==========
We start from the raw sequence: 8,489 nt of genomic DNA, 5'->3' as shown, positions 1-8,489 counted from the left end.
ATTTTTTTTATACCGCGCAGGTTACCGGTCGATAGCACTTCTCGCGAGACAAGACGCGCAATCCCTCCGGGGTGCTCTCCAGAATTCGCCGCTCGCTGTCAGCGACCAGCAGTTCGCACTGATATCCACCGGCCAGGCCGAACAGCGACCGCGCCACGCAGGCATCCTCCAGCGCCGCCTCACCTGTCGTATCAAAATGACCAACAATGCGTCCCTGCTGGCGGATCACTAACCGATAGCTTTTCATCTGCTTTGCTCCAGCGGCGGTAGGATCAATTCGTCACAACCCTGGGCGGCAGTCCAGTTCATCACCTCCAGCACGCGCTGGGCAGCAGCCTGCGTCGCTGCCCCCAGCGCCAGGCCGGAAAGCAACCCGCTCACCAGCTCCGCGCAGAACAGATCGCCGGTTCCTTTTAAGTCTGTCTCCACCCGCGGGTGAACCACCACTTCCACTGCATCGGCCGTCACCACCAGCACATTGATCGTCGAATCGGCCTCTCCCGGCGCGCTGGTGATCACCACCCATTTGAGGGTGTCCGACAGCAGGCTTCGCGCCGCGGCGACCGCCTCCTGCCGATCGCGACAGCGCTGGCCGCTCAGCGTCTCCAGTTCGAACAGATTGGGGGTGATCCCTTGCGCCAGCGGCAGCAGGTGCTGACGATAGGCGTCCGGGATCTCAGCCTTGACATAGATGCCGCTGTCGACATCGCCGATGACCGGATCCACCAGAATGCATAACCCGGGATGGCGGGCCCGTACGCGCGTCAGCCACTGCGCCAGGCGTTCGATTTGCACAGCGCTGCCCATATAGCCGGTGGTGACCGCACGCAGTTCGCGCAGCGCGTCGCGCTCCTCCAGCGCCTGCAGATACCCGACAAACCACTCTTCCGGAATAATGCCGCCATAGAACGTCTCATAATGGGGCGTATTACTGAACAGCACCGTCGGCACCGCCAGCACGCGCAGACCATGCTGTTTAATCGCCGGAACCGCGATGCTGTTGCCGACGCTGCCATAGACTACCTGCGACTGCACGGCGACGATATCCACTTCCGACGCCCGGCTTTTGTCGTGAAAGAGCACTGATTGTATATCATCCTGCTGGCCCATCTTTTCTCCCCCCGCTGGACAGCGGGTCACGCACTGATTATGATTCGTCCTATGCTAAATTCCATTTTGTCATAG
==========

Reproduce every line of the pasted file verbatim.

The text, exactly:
We start from the raw sequence: 8,489 nt of genomic DNA, 5'->3' as shown, positions 1-8,489 counted from the left end.
ATTTTTTTTATACCGCGCAGGTTACCGGTCGATAGCACTTCTCGCGAGACAAGACGCGCAATCCCTCCGGGGTGCTCTCCAGAATTCGCCGCTCGCTGTCAGCGACCAGCAGTTCGCACTGATATCCACCGGCCAGGCCGAACAGCGACCGCGCCACGCAGGCATCCTCCAGCGCCGCCTCACCTGTCGTATCAAAATGACCAACAATGCGTCCCTGCTGGCGGATCACTAACCGATAGCTTTTCATCTGCTTTGCTCCAGCGGCGGTAGGATCAATTCGTCACAACCCTGGGCGGCAGTCCAGTTCATCACCTCCAGCACGCGCTGGGCAGCAGCCTGCGTCGCTGCCCCCAGCGCCAGGCCGGAAAGCAACCCGCTCACCAGCTCCGCGCAGAACAGATCGCCGGTTCCTTTTAAGTCTGTCTCCACCCGCGGGTGAACCACCACTTCCACTGCATCGGCCGTCACCACCAGCACATTGATCGTCGAATCGGCCTCTCCCGGCGCGCTGGTGATCACCACCCATTTGAGGGTGTCCGACAGCAGGCTTCGCGCCGCGGCGACCGCCTCCTGCCGATCGCGACAGCGCTGGCCGCTCAGCGTCTCCAGTTCGAACAGATTGGGGGTGATCCCTTGCGCCAGCGGCAGCAGGTGCTGACGATAGGCGTCCGGGATCTCAGCCTTGACATAGATGCCGCTGTCGACATCGCCGATGACCGGATCCACCAGAATGCATAACCCGGGATGGCGGGCCCGTACGCGCGTCAGCCACTGCGCCAGGCGTTCGATTTGCACAGCGCTGCCCATATAGCCGGTGGTGACCGCACGCAGTTCGCGCAGCGCGTCGCGCTCCTCCAGCGCCTGCAGATACCCGACAAACCACTCTTCCGGAATAATGCCGCCATAGAACGTCTCATAATGGGGCGTATTACTGAACAGCACCGTCGGCACCGCCAGCACGCGCAGACCATGCTGTTTAATCGCCGGAACCGCGATGCTGTTGCCGACGCTGCCATAGACTACCTGCGACTGCACGGCGACGATATCCACTTCCGACGCCCGGCTTTTGTCGTGAAAGAGCACTGATTGTATATCATCCTGCTGGCCCATCTTTTCTCCCCCCGCTGGACAGCGGGTCACGCACTGATTATGATTCGTCCTATGCTAAATTCCATTTTGTCATAG